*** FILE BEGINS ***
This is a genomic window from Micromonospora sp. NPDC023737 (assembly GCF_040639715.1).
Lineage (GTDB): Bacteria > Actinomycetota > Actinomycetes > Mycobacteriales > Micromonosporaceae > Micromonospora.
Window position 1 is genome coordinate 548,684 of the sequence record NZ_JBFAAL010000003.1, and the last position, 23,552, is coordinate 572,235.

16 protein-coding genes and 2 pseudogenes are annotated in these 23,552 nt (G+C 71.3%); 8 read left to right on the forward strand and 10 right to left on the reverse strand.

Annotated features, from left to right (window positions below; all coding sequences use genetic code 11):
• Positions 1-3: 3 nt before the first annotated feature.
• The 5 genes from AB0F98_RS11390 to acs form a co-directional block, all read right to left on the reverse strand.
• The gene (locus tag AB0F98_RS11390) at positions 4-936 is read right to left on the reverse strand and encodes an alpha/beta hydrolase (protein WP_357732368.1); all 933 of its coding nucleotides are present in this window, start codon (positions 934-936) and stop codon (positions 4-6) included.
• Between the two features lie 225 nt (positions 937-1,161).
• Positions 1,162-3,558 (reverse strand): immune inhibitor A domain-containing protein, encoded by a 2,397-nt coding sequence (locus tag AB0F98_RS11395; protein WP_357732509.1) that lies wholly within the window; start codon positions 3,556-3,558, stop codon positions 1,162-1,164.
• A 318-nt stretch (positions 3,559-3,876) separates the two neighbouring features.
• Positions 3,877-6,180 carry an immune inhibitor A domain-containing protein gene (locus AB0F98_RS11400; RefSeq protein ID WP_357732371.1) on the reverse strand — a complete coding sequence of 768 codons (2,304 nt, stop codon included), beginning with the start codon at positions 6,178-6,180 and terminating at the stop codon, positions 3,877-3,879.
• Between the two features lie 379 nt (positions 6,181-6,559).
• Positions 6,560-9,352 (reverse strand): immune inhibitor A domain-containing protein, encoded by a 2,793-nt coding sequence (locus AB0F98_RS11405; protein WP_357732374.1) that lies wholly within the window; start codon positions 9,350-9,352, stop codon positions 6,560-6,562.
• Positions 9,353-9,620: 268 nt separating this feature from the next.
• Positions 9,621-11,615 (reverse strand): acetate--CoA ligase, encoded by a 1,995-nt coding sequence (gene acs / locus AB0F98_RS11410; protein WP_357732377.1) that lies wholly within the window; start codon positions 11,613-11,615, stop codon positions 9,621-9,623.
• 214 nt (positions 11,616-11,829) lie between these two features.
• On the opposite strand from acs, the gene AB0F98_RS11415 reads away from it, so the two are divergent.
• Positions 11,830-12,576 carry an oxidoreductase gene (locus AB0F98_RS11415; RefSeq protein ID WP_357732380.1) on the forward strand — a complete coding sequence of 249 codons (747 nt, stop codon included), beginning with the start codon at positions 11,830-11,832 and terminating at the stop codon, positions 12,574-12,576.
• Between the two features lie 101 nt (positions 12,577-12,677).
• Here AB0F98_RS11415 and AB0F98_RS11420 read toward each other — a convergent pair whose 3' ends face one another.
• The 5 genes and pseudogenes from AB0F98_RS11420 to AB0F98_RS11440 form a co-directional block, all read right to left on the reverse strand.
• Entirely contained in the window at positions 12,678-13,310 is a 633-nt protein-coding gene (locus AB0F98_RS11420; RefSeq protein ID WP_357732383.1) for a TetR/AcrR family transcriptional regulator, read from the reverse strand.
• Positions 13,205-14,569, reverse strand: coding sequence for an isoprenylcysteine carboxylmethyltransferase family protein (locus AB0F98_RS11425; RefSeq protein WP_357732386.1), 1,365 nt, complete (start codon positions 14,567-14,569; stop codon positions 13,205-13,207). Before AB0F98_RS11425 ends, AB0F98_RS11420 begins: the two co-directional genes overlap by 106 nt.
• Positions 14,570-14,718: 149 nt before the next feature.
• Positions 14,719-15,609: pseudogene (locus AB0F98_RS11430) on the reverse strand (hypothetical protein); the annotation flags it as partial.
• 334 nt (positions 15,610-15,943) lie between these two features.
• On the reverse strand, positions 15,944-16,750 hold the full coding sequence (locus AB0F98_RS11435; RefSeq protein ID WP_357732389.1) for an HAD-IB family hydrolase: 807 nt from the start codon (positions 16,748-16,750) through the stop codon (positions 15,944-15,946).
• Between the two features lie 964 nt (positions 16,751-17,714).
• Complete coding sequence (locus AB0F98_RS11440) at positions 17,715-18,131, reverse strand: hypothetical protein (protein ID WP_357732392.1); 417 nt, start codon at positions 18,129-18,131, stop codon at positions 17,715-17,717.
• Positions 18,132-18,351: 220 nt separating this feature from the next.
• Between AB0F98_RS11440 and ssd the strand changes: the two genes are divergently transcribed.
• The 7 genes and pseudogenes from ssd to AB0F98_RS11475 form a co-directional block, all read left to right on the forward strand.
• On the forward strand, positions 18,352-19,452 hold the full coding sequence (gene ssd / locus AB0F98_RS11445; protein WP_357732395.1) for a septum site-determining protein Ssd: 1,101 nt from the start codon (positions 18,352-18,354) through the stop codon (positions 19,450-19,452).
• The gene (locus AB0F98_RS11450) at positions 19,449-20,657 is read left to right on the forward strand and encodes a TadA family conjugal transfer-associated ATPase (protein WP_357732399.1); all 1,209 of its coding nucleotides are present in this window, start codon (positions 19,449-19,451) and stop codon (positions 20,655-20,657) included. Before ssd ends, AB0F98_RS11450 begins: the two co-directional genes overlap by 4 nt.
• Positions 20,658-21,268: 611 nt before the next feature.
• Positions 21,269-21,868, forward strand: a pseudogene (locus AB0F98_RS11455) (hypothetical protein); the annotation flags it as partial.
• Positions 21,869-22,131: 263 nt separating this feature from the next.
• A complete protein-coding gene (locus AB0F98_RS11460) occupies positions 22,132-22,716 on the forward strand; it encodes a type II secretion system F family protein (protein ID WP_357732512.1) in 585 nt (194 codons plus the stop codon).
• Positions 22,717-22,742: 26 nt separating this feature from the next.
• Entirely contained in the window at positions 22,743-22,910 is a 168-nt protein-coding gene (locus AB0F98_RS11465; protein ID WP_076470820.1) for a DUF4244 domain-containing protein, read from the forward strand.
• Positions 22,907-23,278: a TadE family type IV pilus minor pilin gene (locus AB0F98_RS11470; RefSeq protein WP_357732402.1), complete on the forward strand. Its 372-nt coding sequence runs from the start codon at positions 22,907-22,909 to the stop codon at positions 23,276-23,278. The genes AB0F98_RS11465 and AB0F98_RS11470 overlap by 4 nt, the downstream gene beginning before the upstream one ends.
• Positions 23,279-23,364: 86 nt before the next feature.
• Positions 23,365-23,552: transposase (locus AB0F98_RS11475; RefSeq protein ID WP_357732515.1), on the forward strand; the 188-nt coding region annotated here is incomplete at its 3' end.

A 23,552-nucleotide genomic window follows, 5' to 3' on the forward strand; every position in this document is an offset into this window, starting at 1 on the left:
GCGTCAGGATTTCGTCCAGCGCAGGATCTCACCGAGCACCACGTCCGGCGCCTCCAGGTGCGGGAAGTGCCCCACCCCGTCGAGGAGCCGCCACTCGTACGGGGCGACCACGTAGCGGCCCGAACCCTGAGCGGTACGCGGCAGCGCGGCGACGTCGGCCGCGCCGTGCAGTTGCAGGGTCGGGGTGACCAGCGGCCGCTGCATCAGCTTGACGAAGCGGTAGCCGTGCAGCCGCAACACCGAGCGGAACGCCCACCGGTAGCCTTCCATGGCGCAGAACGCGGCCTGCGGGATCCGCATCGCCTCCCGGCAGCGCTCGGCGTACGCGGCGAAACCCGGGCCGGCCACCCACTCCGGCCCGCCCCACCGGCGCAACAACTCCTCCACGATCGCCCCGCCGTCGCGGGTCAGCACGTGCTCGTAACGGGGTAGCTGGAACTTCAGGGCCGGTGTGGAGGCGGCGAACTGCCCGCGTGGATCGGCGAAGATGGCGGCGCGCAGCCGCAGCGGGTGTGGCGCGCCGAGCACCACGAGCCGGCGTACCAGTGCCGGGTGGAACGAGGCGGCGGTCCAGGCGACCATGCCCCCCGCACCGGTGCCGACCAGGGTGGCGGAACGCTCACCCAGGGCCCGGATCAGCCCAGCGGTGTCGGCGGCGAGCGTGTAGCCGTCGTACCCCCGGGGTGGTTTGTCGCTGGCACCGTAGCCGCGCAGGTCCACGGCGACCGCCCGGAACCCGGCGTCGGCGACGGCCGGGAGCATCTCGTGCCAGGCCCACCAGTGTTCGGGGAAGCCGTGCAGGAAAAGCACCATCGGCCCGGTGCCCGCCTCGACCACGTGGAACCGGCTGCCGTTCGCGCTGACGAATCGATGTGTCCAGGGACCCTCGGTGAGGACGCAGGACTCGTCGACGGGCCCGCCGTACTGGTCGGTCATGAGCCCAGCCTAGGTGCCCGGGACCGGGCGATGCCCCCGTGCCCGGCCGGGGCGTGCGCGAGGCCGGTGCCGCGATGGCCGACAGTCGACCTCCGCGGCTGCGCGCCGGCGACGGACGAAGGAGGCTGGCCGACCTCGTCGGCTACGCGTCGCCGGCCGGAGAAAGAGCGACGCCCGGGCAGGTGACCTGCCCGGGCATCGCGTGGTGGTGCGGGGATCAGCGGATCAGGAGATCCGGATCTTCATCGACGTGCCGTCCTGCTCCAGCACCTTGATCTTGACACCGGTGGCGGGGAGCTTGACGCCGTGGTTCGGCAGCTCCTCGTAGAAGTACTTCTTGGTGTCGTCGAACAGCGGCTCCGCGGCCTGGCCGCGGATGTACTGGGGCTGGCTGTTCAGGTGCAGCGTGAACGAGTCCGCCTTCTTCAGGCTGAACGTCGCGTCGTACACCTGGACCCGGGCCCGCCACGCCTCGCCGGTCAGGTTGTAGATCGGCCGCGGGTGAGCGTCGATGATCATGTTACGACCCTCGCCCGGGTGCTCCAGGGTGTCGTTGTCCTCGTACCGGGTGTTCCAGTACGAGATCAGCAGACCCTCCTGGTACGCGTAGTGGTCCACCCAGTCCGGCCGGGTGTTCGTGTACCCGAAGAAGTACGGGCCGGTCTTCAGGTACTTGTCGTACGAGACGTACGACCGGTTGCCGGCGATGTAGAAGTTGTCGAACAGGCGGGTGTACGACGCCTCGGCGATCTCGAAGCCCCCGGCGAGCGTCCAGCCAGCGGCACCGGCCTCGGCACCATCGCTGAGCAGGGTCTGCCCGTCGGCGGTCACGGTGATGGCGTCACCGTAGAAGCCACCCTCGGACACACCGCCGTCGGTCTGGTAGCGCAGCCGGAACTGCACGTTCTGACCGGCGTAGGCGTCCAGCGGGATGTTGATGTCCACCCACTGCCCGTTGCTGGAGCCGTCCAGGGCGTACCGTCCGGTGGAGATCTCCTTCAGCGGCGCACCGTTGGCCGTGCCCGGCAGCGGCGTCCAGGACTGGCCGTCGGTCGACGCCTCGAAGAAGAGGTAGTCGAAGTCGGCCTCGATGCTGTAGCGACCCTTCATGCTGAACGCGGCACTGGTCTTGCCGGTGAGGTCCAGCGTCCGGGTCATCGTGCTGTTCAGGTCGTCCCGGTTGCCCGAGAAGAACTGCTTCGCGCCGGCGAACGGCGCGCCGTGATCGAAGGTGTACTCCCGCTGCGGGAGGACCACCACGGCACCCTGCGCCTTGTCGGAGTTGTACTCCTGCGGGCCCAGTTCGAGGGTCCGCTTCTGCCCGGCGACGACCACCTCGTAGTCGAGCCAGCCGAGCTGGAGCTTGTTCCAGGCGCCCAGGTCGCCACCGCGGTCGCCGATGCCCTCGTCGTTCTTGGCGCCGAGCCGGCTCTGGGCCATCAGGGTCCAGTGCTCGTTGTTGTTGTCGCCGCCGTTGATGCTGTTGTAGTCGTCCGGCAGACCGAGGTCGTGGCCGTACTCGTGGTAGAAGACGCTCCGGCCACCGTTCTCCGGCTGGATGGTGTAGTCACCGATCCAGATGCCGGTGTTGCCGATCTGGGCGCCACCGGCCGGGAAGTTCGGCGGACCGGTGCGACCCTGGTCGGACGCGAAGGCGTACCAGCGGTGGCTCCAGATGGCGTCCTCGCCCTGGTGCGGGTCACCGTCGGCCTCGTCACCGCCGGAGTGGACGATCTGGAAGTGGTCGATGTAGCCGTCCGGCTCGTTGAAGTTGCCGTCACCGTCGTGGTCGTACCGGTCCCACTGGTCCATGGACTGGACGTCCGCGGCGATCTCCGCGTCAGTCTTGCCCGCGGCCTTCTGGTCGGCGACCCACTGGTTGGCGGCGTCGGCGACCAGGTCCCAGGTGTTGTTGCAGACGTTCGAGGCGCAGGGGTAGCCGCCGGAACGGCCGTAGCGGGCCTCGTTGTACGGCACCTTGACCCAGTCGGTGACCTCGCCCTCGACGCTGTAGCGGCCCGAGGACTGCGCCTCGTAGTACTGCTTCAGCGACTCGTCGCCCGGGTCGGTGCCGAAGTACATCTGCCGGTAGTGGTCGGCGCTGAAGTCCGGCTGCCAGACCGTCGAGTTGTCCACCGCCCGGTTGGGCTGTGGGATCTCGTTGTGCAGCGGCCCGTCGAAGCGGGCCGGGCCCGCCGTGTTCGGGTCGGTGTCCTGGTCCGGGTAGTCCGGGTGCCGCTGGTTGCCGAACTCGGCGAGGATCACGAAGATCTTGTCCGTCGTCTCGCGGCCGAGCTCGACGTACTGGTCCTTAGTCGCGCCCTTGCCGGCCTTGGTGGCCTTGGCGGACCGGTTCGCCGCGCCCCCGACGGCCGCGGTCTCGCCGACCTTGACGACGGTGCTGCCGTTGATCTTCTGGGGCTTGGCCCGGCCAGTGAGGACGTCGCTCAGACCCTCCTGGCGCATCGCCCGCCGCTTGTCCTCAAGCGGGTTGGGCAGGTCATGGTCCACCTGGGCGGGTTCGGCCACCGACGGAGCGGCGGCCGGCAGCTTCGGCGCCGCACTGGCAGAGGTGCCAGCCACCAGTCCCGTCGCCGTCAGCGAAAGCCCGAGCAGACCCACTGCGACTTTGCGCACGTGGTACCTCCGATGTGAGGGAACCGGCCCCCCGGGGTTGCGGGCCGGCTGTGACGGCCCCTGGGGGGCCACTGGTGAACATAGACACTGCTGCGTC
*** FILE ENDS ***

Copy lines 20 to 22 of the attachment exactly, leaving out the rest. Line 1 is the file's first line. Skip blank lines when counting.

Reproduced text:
• Between the two features lie 101 nt (positions 12,577-12,677).
• Here AB0F98_RS11415 and AB0F98_RS11420 read toward each other — a convergent pair whose 3' ends face one another.
• The 5 genes and pseudogenes from AB0F98_RS11420 to AB0F98_RS11440 form a co-directional block, all read right to left on the reverse strand.